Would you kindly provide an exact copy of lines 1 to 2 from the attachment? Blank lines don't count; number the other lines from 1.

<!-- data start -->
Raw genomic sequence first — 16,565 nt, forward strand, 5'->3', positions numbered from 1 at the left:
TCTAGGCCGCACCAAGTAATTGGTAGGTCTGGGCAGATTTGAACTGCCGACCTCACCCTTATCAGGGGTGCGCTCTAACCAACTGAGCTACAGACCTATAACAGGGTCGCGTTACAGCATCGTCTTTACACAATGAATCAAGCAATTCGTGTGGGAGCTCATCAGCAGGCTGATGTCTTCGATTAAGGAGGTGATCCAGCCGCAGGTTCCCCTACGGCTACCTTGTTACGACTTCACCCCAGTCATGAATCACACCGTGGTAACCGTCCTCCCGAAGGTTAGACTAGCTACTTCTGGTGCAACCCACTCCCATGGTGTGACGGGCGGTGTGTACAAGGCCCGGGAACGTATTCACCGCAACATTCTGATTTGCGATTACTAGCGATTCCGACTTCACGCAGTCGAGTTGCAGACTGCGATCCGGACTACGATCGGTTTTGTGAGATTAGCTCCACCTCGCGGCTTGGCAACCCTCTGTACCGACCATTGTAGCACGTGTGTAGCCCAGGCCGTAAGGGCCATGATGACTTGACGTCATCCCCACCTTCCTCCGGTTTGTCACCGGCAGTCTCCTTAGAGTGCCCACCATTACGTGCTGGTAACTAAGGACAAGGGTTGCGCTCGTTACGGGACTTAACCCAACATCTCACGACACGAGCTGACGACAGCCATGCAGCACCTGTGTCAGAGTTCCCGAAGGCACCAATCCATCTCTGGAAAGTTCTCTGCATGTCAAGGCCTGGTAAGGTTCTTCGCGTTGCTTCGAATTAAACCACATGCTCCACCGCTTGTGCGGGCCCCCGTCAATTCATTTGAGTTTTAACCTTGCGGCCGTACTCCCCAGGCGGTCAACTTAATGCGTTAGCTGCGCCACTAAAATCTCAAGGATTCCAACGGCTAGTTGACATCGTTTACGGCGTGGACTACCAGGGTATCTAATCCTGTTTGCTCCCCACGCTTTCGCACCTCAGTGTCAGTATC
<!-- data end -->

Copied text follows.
Raw genomic sequence first — 16,565 nt, forward strand, 5'->3', positions numbered from 1 at the left:
TCTAGGCCGCACCAAGTAATTGGTAGGTCTGGGCAGATTTGAACTGCCGACCTCACCCTTATCAGGGGTGCGCTCTAACCAACTGAGCTACAGACCTATAACAGGGTCGCGTTACAGCATCGTCTTTACACAATGAATCAAGCAATTCGTGTGGGAGCTCATCAGCAGGCTGATGTCTTCGATTAAGGAGGTGATCCAGCCGCAGGTTCCCCTACGGCTACCTTGTTACGACTTCACCCCAGTCATGAATCACACCGTGGTAACCGTCCTCCCGAAGGTTAGACTAGCTACTTCTGGTGCAACCCACTCCCATGGTGTGACGGGCGGTGTGTACAAGGCCCGGGAACGTATTCACCGCAACATTCTGATTTGCGATTACTAGCGATTCCGACTTCACGCAGTCGAGTTGCAGACTGCGATCCGGACTACGATCGGTTTTGTGAGATTAGCTCCACCTCGCGGCTTGGCAACCCTCTGTACCGACCATTGTAGCACGTGTGTAGCCCAGGCCGTAAGGGCCATGATGACTTGACGTCATCCCCACCTTCCTCCGGTTTGTCACCGGCAGTCTCCTTAGAGTGCCCACCATTACGTGCTGGTAACTAAGGACAAGGGTTGCGCTCGTTACGGGACTTAACCCAACATCTCACGACACGAGCTGACGACAGCCATGCAGCACCTGTGTCAGAGTTCCCGAAGGCACCAATCCATCTCTGGAAAGTTCTCTGCATGTCAAGGCCTGGTAAGGTTCTTCGCGTTGCTTCGAATTAAACCACATGCTCCACCGCTTGTGCGGGCCCCCGTCAATTCATTTGAGTTTTAACCTTGCGGCCGTACTCCCCAGGCGGTCAACTTAATGCGTTAGCTGCGCCACTAAAATCTCAAGGATTCCAACGGCTAGTTGACATCGTTTACGGCGTGGACTACCAGGGTATCTAATCCTGTTTGCTCCCCACGCTTTCGCACCTCAGTGTCAGTATC